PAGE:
Sound of Charlotte Blog
A decades-long partnership between the Charlotte Symphony and Northwest School of the Arts continues to inspire the musicians of tomorrow.
After a quick tune, the musicians of Northwest School of the Arts Orchestra split into sectionals the cellos follow Charlotte Symphony cellist Denielle Wilson to work on the opening bars of Mussorgsky's Pictures at an Exhibition while the first violins work on fingerings and technique with Kathleen Jarrell, assistant principal second violin for the Charlotte Symphony. These coaching sessions are part of a decades-long partnership between the Charlotte Symphony and Northwest School of the Arts, a CMS Magnet School that provides specialized arts instruction for students in grades 6-12.
The CSO's Northwest Residency Program is an immersive music education program in which NWSA students work intensively with professional Symphony musicians through individual, sectional, and ensemble settings.
"The students look forward to seeing the coaches come in," said NWSA Orchestra Director Erica Hefner. "I see students taking more ownership over their role in the ensemble, whether it's by being a leader, or by identifying their strengths and challenges."
Denielle Wilson, who recently joined the CSO, worked with NWSA cello students for the first time last month. "The students were very responsive and flexible. On the first day I was trying to get an idea of their playing levels and what they were comfortable with, and I found that they were all good at figuring out how to make music with their instruments independently, and that makes me excited as a coach!"
Kathleen Jarrell, on the other hand, has been coaching violin at NWSA for more than ten years. "It's been exciting to see the orchestra program's growth. I love helping kids feel more successful at violin, and helping them enjoy being a part of an orchestra. Performing is one of the great joys of my life, and helpings students find that joy and excitement is fulfilling."
Outside of regular coaching sessions, NWSA students attend CSO concerts and rehearsals and work with the Symphony's talented conducting staff. They can also enroll in Recital Seminar, a class unique to the region which focuses entirely on chamber music. CSO musicians serve as both coaches and mentors, focusing on the communication between players, music analysis, and expressive playing.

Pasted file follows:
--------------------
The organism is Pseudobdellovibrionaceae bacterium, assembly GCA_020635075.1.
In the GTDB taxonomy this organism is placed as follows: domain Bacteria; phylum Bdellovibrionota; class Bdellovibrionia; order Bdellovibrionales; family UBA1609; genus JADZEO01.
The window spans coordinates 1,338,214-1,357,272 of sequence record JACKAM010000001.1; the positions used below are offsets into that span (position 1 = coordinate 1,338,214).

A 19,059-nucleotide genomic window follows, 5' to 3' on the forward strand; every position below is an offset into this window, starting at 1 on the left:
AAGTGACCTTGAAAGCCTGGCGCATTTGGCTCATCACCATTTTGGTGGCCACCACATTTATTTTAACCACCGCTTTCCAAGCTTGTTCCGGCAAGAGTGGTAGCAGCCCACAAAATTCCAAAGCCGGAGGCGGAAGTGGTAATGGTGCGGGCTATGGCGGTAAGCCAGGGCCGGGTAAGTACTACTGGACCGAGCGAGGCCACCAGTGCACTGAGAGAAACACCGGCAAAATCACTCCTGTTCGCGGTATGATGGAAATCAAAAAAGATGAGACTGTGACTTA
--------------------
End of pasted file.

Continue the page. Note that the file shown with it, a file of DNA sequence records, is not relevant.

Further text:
Erica has seen first-hand how this partnership has impacted the lives of her students both musically and personally. "Having someone who is a professional on your specific instrument tell you how, when, and why can be incredibly validating to a teenager. In a world where they are constantly questioning their choices and finding themselves, having a professional say 'Yes, that's it!' is motivating."
For Kathleen, it's about creating an experience that is enlightening and inspiring. "I hope the students come away from a coaching session with increased skills and with new confidence and a sense of accomplishment."
"Most of our students do not take private lessons, so having coaches work with them on solo audition material, as well as college audition material, is not only valuable it can be life changing!" ~Erica Hefner, NWSA Orchestra Director
They're talented AND silly!
The Symphony partners with Northwest School of the Arts to provide coaching sessions and master classes for the school's instrumental ensembles. TheInstrumental Music Initiative at Northwest features a class for advanced musicians entitled "Recital Seminar." This course was designed specifically to provide students with an opportunity to experience the preparation and performance techniques required in a chamber ensemble setting.
According to the instrumental music faculty at Northwest School of the Arts, "Exposing our students to career musicians through instrumental music coaching helps students link what they do in the classroom with the world of careers and music opportunities." The symphony musicians who dedicate their time to Northwest provide a valuable element to the classroom by providing their expertise not only in regard to proper technique and musicianship, but also through their experience as professionals in the musical field.
This program provides opportunities for growth not only for the students, but also for the coaches: "Answering questions and working with the students keeps our artistic lives focused and sharpened, therefore keeping our standards high while out in the community," says violin coach Susan Blumberg, who has been a part of the Instrumental Music Initiative at Northwest for five years.
Thomas Burge, who works with the program as a brass coach claims, "The most important work we do as musicians, both for the future of the musical world, and the future of community is to inspire young people to devote their energies to artistic pursuits. The work that I do through the Instrumental Music Initiative at Northwest School of the Arts ... utilizes all the schools I have as a musician and teacher, right where they are needed most."
The "Recital Seminar" chamber ensembles will hold their Spring concert at 3 pm on May 5, 2013. The program hopes to continue building on its past growth and success in the 2013-14 school year, with plans to premiere a new composition by acclaimed composer, Dan Locklair.
Written by Kristen Freeman, CSO Intern
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